STUTTGART - BMW plans to cut the delivery time for custom-ordered cars in Europe from 30 days to 10 days.
To achieve the target, BMW will invest DM150 million (A75 million) in a new integrated order and production system.
BMW expects to cut the average wait from 30 days to 12 days by 2001 and reach the 10-day target within a few years.
Another two weeks of shipping time is needed for exports to the USA. The same applies to shipments of Z3 and X5 models to Europe from BMW's plant in Spartanburg, South Carolina, USA.
BMW's online ordering system, introduced in April 1998, will be connected directly to each of the company's plants. Within seconds, the system will give the dealer and customer a proposed delivery date.
It will also trigger a complex digital information process in the factory and through the supply chain, cutting actual production time from the present 15 days to nine days. A custom order currently needs 13 to 17 days before production begins.
The heart of the system is a new process that connects an order with a specific car only when it reaches the final assembly line. All processes prior to that are handled without matching order and chassis numbers.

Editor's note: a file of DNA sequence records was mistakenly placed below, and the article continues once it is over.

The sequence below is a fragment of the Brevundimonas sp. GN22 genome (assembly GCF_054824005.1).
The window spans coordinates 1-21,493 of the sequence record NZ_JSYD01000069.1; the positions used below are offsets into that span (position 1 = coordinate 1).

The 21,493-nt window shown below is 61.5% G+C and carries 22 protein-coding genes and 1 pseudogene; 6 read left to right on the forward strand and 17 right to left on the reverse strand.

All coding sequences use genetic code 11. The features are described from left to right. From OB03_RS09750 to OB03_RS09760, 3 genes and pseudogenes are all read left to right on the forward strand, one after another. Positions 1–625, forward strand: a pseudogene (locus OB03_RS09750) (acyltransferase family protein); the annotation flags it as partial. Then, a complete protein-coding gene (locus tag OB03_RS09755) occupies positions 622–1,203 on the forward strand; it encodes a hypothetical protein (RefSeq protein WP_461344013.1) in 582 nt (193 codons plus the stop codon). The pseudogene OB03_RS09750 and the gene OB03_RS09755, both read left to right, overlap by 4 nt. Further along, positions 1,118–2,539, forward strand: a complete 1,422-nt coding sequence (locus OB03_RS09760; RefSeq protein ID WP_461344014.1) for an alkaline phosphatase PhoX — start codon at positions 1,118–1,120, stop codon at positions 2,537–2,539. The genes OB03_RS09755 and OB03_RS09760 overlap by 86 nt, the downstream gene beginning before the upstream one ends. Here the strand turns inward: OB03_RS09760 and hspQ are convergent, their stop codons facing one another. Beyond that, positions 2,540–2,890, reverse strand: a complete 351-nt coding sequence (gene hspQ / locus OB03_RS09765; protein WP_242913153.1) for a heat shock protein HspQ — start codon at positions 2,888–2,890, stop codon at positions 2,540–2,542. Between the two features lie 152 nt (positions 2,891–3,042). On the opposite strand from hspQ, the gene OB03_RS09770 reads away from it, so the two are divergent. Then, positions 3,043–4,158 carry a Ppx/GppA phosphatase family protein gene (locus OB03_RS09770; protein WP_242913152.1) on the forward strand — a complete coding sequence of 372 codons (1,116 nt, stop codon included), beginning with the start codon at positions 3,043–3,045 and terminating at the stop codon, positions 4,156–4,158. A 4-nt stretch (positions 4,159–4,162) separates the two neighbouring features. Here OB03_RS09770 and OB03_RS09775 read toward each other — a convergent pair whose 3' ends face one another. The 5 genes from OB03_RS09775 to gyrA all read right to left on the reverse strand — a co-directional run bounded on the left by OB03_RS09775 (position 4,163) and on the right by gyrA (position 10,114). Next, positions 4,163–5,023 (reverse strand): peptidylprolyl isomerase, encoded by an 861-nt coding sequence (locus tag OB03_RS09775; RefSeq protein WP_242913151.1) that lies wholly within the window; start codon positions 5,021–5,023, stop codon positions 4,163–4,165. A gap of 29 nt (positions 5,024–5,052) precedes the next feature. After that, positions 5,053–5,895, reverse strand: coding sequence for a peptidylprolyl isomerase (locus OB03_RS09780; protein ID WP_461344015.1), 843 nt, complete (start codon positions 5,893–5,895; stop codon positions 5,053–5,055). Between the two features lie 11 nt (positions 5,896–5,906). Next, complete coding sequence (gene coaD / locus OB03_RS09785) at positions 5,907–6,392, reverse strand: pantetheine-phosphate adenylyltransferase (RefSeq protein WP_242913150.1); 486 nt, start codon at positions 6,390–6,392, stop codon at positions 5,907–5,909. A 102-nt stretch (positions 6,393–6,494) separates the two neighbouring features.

'With this system we skip the time-consuming process of putting the parts in a string-of-pearls order based on their chassis number, after every single production step,' said project leader Rainer Feurer.
BMW says the purpose of the new system is to increase its ability to react to last-minute changes in customer specifications.
'Custom-ordered car specifications are often changed three to five times between order and start of production,' said Ralph Weyler, head of BMW sales in Germany. 'Currently, we have to draw the line one month before delivery, or the customer has to accept a later delivery date. The new system allows for changes up to 10-12 days prior to delivery without causing a delay.'
'The highest rate of customization is in the UK with 90 percent,' said Michael Ganal, head of BMW sales in Europe outside Germany. 'That is followed by Germany with 75 percent. All other European markets average two-thirds custom orders, one-third stock-orders.'
In the USA, only 5 percent of BMW cars are custom-ordered. But Ganal believes the new flexibility will result in a higher rate there.
'In the future I think this rate will rise to 10 percent and possibly higher,' he said. ''In America, customers are not willing to wait more than two weeks for their new car.